Table 1 Summary of studies investigating the cardiovascular effects of exercise interventions during breast cancer treatment

Clinical studies – after treatment

Exercise has been increasingly recognized for its importance in the rehabilitation of patients after cancer therapy (Table 2) [61]. A randomized controlled trial by Courneya, et al. was performed to determine the effects of exercise training on cardiopulmonary function and quality of life in breast cancer survivors after completion of therapy (e.g. surgery, radiotherapy, and/or chemotherapy) [62]. In this study of 53 patients a median of 14 months after therapy, exercise training consisted of 3 weekly supervised sessions for 15 weeks. VO2peak increased by 0.24 L/min in the exercise group, whereas it decreased by 0.05 L/min in the control group. A similar study by Schneider, et al. included 113 women with a history of breast cancer and evaluated the effect of 2–3 weekly sessions of supervised exercise training for 6 months. Exercise training was associated with improvement in several parameters of cardiopulmonary function including systolic blood pressure, heart rate, and VO2peak [63]. Other beneficial effects of exercise after treatment include improved upper and lower body strength, body weight, body fat percentage, and overall quality of life [46]. No data are available on the effect of exercise training in cancer survivors to mitigate treatment-induced changes in cardiac structure and function.

Table 2 Summary of studies investigating the cardiovascular effects of exercise interventions after completion of breast cancer treatment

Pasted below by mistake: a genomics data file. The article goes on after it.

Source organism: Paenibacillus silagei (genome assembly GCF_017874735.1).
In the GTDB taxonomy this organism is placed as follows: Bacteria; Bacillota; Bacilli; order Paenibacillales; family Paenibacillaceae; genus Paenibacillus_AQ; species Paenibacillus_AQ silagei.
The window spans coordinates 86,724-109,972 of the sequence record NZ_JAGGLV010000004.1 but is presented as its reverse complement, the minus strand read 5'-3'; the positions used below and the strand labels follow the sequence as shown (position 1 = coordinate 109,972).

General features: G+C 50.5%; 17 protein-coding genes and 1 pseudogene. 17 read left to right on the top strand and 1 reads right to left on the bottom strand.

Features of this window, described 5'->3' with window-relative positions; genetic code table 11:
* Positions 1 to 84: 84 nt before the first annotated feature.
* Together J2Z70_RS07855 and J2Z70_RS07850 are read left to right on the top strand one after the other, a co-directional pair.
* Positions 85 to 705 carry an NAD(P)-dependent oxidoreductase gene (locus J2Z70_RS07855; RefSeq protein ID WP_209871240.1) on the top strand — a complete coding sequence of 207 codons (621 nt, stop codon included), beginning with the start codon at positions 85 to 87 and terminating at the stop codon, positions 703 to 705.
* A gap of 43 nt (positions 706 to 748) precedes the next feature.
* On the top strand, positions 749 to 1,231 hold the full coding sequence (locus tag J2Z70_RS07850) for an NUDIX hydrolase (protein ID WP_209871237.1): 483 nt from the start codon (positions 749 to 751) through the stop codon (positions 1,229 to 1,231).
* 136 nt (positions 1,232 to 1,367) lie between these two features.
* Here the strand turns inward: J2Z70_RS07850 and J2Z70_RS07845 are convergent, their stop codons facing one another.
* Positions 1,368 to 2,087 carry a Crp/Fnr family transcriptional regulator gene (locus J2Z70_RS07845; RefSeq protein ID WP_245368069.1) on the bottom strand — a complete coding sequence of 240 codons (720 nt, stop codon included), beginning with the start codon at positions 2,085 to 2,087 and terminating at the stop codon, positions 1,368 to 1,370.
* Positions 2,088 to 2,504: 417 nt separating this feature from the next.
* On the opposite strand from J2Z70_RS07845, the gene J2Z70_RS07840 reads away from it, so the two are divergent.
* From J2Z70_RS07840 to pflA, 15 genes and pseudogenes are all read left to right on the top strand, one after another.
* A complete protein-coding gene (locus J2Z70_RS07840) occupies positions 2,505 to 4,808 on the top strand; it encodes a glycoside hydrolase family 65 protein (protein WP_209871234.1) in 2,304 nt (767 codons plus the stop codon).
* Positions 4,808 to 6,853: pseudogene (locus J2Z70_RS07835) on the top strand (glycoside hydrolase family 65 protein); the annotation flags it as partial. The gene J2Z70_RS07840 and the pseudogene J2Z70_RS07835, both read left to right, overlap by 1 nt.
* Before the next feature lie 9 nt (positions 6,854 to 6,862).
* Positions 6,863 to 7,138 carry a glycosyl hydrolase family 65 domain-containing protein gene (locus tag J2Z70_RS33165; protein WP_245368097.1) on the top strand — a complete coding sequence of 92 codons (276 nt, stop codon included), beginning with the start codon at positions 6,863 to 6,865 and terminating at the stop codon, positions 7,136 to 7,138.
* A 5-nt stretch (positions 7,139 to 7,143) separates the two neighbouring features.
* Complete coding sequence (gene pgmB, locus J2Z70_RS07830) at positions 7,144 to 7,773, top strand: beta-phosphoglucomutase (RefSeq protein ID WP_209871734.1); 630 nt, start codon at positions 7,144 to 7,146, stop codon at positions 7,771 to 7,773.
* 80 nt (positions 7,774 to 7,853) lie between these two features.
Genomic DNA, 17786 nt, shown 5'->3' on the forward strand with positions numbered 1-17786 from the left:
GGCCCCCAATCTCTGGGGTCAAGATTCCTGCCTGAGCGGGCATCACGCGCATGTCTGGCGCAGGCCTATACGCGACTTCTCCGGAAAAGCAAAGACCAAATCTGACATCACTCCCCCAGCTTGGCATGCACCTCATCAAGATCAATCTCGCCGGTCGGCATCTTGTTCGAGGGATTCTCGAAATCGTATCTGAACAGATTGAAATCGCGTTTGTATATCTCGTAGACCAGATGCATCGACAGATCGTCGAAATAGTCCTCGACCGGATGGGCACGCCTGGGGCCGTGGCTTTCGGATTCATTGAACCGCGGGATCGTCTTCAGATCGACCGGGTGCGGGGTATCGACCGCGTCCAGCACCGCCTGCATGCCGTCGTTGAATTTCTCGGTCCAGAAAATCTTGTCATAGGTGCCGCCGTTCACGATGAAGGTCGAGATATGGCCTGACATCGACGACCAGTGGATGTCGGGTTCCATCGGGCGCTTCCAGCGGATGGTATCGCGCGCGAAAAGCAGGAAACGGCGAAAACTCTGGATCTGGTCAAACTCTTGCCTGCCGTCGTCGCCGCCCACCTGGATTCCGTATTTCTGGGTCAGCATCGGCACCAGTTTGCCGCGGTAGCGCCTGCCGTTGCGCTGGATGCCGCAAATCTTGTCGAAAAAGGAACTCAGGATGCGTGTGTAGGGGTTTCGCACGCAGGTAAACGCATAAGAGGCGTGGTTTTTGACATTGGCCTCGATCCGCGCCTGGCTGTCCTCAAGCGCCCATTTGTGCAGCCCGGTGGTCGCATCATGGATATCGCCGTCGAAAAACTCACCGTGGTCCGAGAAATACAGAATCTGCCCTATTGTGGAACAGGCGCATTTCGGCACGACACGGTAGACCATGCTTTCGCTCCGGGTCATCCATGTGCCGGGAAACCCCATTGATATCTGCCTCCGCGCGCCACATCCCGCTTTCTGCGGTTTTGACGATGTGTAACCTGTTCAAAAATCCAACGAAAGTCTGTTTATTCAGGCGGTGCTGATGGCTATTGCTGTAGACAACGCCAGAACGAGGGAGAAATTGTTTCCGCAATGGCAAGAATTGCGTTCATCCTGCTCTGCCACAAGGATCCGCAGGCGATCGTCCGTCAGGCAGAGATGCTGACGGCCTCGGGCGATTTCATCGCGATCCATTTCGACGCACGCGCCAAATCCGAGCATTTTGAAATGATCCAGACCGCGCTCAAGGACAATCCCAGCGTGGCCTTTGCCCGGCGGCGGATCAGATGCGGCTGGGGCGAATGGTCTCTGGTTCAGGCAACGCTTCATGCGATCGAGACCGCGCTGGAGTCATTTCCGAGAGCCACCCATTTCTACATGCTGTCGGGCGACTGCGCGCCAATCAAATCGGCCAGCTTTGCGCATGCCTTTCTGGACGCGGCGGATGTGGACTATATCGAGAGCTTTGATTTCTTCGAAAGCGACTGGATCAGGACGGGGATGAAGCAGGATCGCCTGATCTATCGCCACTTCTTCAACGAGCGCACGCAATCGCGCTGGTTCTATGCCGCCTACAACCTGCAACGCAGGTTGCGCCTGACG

Suggested approach to exercise

Based on the growing evidence on the safety and efficacy of exercise training during and after cancer therapy, the American College of Sports Medicine (ACSM) convened an expert panel to formulate exercise guidelines for cancer survivors [64]. These guidelines are consistent with the Physical Activity Guidelines published by the US Department of Health and Human Services [65] and recommend 150 min of moderate-intensity exercise or 75 min of vigorous-intensity exercise per week. For patients diagnosed with cancer, it should be acknowledged that reaching this level of exercise is a long-term goal that will likely require progressive and step-wise increments in frequency, intensity, time, and type of exercise. Furthermore, exercise prescriptions must be individualized on the basis of baseline health status, comorbid conditions, treatment plan, and overall prognosis [66]. A suggested approach to exercise for breast cancer patients (during and after cancer treatment) is outlined in Fig. 1.